Last week, I wrote about the power of the human voice. Each of us who decided to make radio a career was influenced by the voices we heard coming through our radio speaker.
My first radio, a pocket Zenith Royal 50 transistor, was purchased at Sammy Vincent’s Music Store on North Street in Pittsfield, Massachusetts. My first SONY reel-to-reel tape recorder would also come from Sammy Vincent’s.
Both of these wonderful electronic devices would be the foundation of my lifelong radio career.
Sammy Vincent’s was also the place to get a free copy of the latest WPTR-AM1540 Top 31 songs of the week.
Boom Boom Brannigan
WPTR had many famous voices travel through its 50,000-watt AM broadcast signal. Its most famous voice was that of Boom Boom Brannigan. You can hear an air check of Boom Boom from January 1974 here. The Albany Times Union wrote upon Boom Boom’s death in 2010 at the age of 82, “Boom Boom Brannigan, a pioneer of rock ‘n’ roll radio in the Capital Region was known for his energetic personality, sideburns and bright fashions. For decades, Brannigan was the voice of the local airwaves, a high-profile DJ who delivered the hits that defined the music of the baby-boom generation.”
Every market had their own Boom Boom.
For example, Boston had Arnie Woo Woo Ginsburg, New York City had Cousin Brucie and Los Angeles had The Real Don Steele.
Each, larger than life personalities, that lived the part of being a radio star. Each more important to their listeners than the hits they exposed them to.
Bob Lawson, who worked with Brannigan at WPTR in 1964 put it this way, “They were the real stars in those days, and Boomer was the epitome of radio stardom.”
These legendary radio personalities caused so many baby boomers to get into the radio industry.
I had the opportunity to meet Boom Boom one Saturday afternoon when he was broadcasting from a little phone booth like studio in the transmitter room, next to the huge 50,000-watt transmitter. He was the consummate gentleman and further inspired this young broadcaster as he let me sit in with him during his broadcast that day.
Fresh off CES2018 many radio executives are talking about the latest shiny new things that are on the horizon and how they will impact radio. Everyone’s talking about how radio needs to innovate. The big question is how does the radio business manage its innovation resources.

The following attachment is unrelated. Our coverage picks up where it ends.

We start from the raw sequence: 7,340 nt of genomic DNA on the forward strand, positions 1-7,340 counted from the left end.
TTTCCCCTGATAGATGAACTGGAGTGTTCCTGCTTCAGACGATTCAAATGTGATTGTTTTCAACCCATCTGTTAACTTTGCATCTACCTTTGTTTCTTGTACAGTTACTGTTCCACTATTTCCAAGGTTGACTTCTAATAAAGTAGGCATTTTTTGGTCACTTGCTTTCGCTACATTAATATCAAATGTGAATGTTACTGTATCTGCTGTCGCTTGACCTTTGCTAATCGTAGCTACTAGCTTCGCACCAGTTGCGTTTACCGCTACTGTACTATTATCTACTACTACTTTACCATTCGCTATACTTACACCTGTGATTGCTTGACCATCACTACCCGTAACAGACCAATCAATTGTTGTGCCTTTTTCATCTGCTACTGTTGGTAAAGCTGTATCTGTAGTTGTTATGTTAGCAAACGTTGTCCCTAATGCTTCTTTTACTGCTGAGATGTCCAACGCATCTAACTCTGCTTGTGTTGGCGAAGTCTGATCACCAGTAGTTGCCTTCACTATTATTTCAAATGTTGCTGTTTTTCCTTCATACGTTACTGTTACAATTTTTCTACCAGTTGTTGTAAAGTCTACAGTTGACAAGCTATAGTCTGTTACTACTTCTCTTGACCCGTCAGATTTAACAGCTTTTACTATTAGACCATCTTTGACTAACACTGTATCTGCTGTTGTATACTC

In his book, Mapping Innovation, author Greg Satell cites the 70-20-10 Rule that is used by companies like Google to allocate resources.
70% of a company’s resources should be invested in sustaining improvements to existing products. Eric Schmidt, Google’s Chairman, said the 70-20-10 Rule insured that Google’s core business would always get the bulk of the resources.
20% of available resources should get invested in exploring adjacent opportunities.
The remaining 10% are for creating something entirely new. Something that most likely will crash and burn, so you want to be able to sustain this effort without it damaging your core business. What Satell said he learned about businesses that invested in basic exploration was they all eventually hit on something big.
What would you say radio’s 70-20-10 rule is? 70% goes to pay down the debt? I’m sure many come away with that impression from what they read in the trades. But not every broadcast company is in that predicament.
How about your radio company?
Consider this operating strategy: 70% of your resources should be invested in your people who create the radio you broadcast every day. 20% should be invested in the adjacent delivery pipelines, like streaming, NextRadio and voice activated devices. And 10% should be invested in building a new paradigm.
What’s happening in the 21st Century is the acceleration of change for all industries. Innosight predicts that about half of the S&P 500 will be replaced by 2026. Back in 1965 33-years was the average tenure of a company on this stock exchange. By 1990, this narrowed to 20-years. By 2026, it’s forecast to drop to 14-years.
So, the gale force winds of change have never blown with more velocity.
Community & Companionship
What great local radio personalities each created in their markets was a sense of community and companionship for their listeners. That’s radio’s core business.
It’s where the bulk of your resources should be directed.
Put your money where your mouths are.
5 responses to “Put Your Money Where Your Mouths Are”
Dick…a long time ago, I read an article that said if you work for a company, still run by the person who started the business, they value the employees as a valuable resource. But, the article claimed, once that business was sold by the founder, the next owner looks at employees like a drain on the bottom line. Think a lot of radio today.
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Depends if the new owner is invested in the people inside the radio station, the legacy of the the radio station and the community it is licensed to serve.
Once upon a time, all companies took pride in being a part of the communities they resided, not just radio stations.
It turns out to be one of those unintended consequences of consolidation. -DT
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Google abandoned the 70-20-10 rule years ago. And it was never really in effect, either…what was really happening was that Google expected people to spend 100% of their time on their normal jobs and then kick in another 20%, unpaid, for “innovation”. IOW, the 70-20-10 rule is a cheap way to screw your employees.
Aaron, your talking about something different than what I wrote about. 20% time is something I believe was innovated by 3M and is about employees being given 20% of their time to work on a project of their own making. Post It Notes came from this.
I’m talking about how a company budgets their money. Apples & Oranges. -DT
Always reheisfrng to hear a rational answer.
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